In a Berkeley News article, Yasmin Anwar examines the role sleep plays in long-term memory and the development of Alzheimer’s disease. Poor sleep may cost you more than a few extra dollars on another cup of coffee. It may cost you your memory.
In a study conducted by UC Berkeley, neuroscientists Bryce Mander and William Jagust found a possible link between poor sleep and excess beta-amyloid, a protein connected to the development of Alzheimer’s disease.
Sleep, specifically deep non-REM (rapid eye movement) sleep, is a restorative period for the brain. It provides it with the opportunity to wash out harmful toxins and transfer memories from temporary storage in the hippocampus to long-term memory storage in areas including the prefrontal cortex. A lack of quality sleep may lead to a buildup of beta-amyloid protein, which further disrupts the individual’s sleep. The disruption creates a vicious feedback loop that must be broken before it has the opportunity to destroy brain cells and increase the likelihood of Alzheimer’s.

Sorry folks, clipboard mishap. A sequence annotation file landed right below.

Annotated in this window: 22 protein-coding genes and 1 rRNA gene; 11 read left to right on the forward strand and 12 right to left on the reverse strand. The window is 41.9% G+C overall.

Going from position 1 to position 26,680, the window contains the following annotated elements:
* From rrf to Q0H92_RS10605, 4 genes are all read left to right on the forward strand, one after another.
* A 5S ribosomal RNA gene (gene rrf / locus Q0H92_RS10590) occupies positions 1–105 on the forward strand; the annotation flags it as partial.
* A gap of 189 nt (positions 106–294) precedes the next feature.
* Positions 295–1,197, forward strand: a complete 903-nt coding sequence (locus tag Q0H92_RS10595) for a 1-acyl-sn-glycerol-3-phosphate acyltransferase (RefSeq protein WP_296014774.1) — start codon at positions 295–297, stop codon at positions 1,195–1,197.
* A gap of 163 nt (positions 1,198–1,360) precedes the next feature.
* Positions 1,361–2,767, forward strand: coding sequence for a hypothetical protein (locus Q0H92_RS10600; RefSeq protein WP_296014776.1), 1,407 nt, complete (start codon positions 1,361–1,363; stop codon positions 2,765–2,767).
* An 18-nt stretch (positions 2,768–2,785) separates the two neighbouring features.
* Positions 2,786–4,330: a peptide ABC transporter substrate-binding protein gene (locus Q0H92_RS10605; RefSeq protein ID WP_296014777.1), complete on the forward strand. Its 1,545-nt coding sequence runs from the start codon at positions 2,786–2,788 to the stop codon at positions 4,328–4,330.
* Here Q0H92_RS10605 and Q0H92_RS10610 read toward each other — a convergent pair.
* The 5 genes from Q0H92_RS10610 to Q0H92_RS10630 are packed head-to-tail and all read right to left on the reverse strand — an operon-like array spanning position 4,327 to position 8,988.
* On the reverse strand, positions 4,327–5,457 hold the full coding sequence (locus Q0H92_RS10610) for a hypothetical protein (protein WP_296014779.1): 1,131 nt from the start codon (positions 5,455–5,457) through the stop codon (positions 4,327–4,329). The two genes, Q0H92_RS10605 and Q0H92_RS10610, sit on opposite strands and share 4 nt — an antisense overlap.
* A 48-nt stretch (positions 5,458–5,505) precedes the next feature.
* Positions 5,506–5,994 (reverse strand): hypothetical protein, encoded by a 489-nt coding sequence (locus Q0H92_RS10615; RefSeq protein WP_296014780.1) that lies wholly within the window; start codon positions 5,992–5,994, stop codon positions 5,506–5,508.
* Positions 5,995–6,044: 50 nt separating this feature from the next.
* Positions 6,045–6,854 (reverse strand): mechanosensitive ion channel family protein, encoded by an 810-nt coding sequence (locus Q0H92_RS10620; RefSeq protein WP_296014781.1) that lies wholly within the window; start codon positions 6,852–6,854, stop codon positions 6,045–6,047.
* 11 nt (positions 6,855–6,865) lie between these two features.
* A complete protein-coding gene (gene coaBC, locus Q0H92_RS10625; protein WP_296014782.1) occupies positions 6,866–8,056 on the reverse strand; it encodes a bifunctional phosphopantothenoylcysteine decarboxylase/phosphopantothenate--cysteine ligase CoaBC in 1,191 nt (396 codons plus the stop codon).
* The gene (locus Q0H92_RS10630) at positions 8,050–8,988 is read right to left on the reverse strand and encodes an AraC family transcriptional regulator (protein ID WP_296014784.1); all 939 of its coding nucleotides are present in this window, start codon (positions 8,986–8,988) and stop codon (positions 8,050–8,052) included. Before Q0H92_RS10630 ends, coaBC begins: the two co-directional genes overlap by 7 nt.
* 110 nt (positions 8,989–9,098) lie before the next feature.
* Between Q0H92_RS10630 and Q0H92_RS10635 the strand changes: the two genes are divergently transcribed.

Twenty-six adults between 65 and 81 were given word pairs to memorize to determine how much they remembered after sleeping. The results of this study established a clear link between the presence of the protein, poor sleep, and subsequent memory loss. Those with the most beta-amyloid protein present in their brain received the poorest sleep. They also forgot over half of the information they were expected to memorize just the previous day.
However, as discouraging as the above results appear, they actually provide a cause for hope because poor sleep can be treated. While there may be no immediate cure for Alzheimer’s, the growing evidence for sleep’s influence on memory is a step in the right direction.
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This post was written by Melissa Yu